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No. 31 Action Express Cadillac Leads at Sebring After Four Action-Packed Hours

Leading Driver Conway Paying Tribute to Late Father by Racing

By Jeff Olson

Mobil 1 Twelve Hours of Sebring Unofficial Four-Hour Results

SEBRING, Fla. – Mike Conway paid tribute to his father by leading the field a third of the way through the 70th Mobil 1 Twelve Hours of Sebring Presented by Advance Auto Parts.

Four hours into Saturday’s race, Conway had the No. 31 Whelen Engineering Racing Cadillac DPi-V.R in the overall and Daytona Prototype international (DPi) class lead in the historic endurance race at Sebring International Raceway.

Conway, who co-drives the Action Express Racing car with Pipo Derani and Tristan Nunez, honored his dad, Michael Conway, who passed away on Friday, with an Instagram post and message.

“Today we lost a great man who will be sorely missed by many but more so by me and my family,” Conway wrote. “Really is a tough day for everyone who knew him, but I’ll always remember all the racing we did together and all the hours in the garage tinkering with cars. Mostly dad fixing all the things I broke but I learned a lot from this man, and I miss you so much, Pops. Rest in peace, love you.”

Live streaming of the race continues on Peacock through the conclusion shortly after 10 p.m. ET. USA Network opens its TV coverage at 3:30 p.m. and will continue through the finish.

At the four-hour mark, none of the pole winners was leading in any of the five IMSA WeatherTech SportsCar Championship classes, including the No. 1 overall and DPi starter. On the first lap of the race, Motul Pole Award winner Sebastien Bourdais brought the No. 01 Chip Ganassi Racing Cadillac DPi-V.R into the pits with a problem in the car’s gearbox.

Persistent issues sent the No. 01 car – co-driven by Bourdais, Ryan Hunter-Reay and Renger van der Zande – back to the pits and paddock several times. At the four-hour mark, it was on track but 34 laps behind.

“We took the No. 01 to the garage and changed the gearbox after having downshifting problems,” team manager Steve Eriksen said. “We tried a number of counter measures in the pits to correct but later realized we needed to change the whole gearbox to eliminate the issue.”

The class leaders four hours into the race were Conway in DPi, Giedo van der Garde in the No. 29 Racing Team Nederland ORECA LMP2 07 in Le Mans Prototype (LMP2), Dakota Dickerson in the No. 30 Jr III Racing Ligier JS P320 in Le Mans Prototype 3 (LMP3), Jordan Taylor in the No. 3 Corvette Racing Corvette C8.R GTD in GTD PRO and Michael de Quesada in the No. 28 Alegra Motorsports Mercedes-AMG GT3 in GT Daytona (GTD).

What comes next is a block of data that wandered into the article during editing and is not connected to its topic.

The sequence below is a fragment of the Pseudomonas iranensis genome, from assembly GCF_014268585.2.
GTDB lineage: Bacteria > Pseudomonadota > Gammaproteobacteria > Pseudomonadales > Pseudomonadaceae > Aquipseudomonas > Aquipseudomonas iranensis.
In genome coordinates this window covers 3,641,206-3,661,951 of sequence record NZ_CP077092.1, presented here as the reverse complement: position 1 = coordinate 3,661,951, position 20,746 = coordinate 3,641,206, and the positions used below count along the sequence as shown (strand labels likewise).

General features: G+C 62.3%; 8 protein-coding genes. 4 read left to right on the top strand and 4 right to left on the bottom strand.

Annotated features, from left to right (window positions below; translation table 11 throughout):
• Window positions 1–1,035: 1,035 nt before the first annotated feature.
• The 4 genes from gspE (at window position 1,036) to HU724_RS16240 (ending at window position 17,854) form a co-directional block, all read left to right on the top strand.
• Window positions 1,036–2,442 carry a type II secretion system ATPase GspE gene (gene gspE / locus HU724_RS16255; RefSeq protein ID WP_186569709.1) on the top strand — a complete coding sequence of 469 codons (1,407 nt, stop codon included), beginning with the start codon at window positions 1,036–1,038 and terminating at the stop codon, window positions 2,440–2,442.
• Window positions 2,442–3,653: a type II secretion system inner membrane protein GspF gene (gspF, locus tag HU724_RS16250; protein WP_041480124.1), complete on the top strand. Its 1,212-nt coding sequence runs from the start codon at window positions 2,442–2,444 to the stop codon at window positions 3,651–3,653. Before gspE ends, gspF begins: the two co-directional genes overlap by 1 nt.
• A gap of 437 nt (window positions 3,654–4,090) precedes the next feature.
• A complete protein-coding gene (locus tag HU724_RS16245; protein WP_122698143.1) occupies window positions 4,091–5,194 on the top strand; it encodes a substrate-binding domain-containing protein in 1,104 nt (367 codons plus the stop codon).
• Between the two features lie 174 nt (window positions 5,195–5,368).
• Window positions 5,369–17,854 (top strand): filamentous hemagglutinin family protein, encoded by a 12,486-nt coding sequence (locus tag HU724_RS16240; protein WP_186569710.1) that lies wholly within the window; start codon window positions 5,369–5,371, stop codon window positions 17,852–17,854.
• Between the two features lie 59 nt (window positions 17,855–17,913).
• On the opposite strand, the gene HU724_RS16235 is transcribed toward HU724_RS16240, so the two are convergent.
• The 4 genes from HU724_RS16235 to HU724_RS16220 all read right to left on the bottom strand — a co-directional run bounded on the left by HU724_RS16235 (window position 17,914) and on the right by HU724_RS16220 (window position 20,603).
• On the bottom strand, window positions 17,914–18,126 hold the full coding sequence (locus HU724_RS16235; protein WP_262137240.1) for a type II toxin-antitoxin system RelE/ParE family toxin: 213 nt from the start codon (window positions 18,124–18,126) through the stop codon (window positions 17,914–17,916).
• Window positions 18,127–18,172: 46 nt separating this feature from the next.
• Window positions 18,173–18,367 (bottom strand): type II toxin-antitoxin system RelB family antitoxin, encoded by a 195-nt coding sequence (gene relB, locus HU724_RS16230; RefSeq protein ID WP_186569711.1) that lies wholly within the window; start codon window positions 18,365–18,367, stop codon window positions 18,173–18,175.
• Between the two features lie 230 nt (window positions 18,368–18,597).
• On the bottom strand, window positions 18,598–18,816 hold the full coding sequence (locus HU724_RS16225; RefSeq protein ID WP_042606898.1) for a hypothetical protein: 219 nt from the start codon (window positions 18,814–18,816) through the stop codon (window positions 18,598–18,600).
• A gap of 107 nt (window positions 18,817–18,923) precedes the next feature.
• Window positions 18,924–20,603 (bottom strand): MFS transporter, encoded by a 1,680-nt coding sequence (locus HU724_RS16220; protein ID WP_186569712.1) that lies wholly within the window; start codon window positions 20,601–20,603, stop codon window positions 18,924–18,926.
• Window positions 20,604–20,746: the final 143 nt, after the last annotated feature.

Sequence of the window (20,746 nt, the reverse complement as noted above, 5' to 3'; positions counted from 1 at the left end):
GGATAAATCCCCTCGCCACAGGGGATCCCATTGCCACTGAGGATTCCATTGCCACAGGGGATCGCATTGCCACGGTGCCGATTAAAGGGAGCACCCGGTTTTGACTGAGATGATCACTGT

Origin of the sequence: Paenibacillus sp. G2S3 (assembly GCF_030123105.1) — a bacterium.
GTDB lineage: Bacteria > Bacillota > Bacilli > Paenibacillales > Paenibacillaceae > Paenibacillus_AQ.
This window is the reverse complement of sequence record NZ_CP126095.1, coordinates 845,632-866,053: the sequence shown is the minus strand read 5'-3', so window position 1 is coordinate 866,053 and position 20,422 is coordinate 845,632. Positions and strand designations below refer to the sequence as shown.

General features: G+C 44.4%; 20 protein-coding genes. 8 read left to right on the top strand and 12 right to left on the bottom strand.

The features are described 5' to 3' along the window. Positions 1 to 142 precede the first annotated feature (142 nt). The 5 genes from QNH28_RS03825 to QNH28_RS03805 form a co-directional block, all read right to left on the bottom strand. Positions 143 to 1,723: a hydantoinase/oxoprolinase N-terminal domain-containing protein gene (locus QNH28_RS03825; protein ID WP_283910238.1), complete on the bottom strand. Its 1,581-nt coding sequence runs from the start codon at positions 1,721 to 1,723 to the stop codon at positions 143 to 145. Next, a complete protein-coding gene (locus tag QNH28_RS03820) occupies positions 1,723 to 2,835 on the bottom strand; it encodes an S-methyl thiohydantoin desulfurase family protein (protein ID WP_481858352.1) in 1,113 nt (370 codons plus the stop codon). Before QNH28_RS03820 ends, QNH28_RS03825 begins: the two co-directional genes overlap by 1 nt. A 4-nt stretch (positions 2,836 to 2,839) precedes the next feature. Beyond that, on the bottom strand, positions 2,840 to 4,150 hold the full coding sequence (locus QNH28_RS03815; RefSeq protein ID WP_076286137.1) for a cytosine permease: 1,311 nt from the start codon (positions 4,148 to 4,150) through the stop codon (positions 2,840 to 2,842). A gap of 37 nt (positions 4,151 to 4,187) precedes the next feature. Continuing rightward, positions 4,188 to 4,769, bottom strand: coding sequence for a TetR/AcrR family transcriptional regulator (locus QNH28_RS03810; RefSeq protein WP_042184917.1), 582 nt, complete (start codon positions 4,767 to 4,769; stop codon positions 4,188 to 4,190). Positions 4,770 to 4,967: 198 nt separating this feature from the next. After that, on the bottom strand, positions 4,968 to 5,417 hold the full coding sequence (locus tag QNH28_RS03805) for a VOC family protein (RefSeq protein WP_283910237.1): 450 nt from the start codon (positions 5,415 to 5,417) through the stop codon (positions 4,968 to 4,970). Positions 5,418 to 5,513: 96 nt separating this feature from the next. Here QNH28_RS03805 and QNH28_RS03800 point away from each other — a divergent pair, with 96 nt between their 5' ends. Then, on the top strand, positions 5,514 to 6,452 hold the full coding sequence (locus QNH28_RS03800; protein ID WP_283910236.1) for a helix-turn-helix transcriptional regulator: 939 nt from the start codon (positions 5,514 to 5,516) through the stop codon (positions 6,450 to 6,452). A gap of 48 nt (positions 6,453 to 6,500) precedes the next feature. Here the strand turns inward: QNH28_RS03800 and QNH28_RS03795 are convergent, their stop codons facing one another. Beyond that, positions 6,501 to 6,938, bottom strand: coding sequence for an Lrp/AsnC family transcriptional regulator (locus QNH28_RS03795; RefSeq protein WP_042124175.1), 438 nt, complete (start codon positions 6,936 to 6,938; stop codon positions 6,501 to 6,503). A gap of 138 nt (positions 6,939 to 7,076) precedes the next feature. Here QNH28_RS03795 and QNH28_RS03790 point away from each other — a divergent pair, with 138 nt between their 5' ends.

Just 10 minutes into the race, Zacharie Robichon pulled the No. 16 Wright Motorsports Porsche 911 GT3 R – the pole sitter in GTD and class winner in the Rolex 24 At Daytona in January – into the pits. It soon went to the garage to repair the differential and fell laps off the pace. Little more than two hours into the race the No. 62 Risi Competizione Ferrari 488 GT3, the pole winner in GTD PRO, needed repairs for a power steering issue.

At the 2:43 mark, Alec Udell’s No. 6 Muehlner Motorsports America Duqueine D08 LMP3 spun on the exit of Turn 1, taking out Juan Pablo Montoya, who had just gotten into the No. 81 DragonSpeed USA ORECA that was leading in LMP2. Montoya was caught between the No. 6 and the No. 1 Paul Miller Racing BMW M4 GT3 driven by Erik Johansson.

“I saw everyone slowing down going into Turn 1, so I really backed off,” Montoya said. “I lifted really early and downshifted and rolled through the corner actually pretty slow. I saw the car spinning in front of me. And when the guy spun he got off the brakes. I had nowhere to go. They all checked up and I backed off, but they all just stopped.”

Montoya had inherited the lead from his son, Sebastian, the 16-year-old making his WeatherTech Championship debut who stormed from more than a minute back to take the lead in his stint at the wheel.

“My dad had nothing to do with that,” Sebastian Bourdais said of the incident that ended the day for the No. 81. “My dad has a lot of experience and what he did, honestly, I think is what everybody would have done, so it’s really disappointing.”

The Twelve Hours of Sebring also serves as the second of four races included in the IMSA Michelin Endurance Cup, with separate points being awarded at designated junctures in the race. At Sebring, points are awarded at the four- and eight-hour marks and the race finish. The leader in each class earns five points at each juncture, four points for second place, third points for third and two points for all other competitors.

With Michelin Endurance Cup points from the Sebring four-hour mark added to those earned at the Rolex 24, the class leaders were: the No. 60 Meyer Shank Racing with Curb-Agajanian Acura ARX-05 in DPi; the No. 29 Racing Team Nederland ORECA in LMP2; the No. 74 Riley Motorsports Ligier JS P320 in LMP3; the No. 2 KCMG Mercedes AMG-GT3 in GTD PRO; and the No. 16 Wright Motorsports Porsche 911 GT3 R in GTD.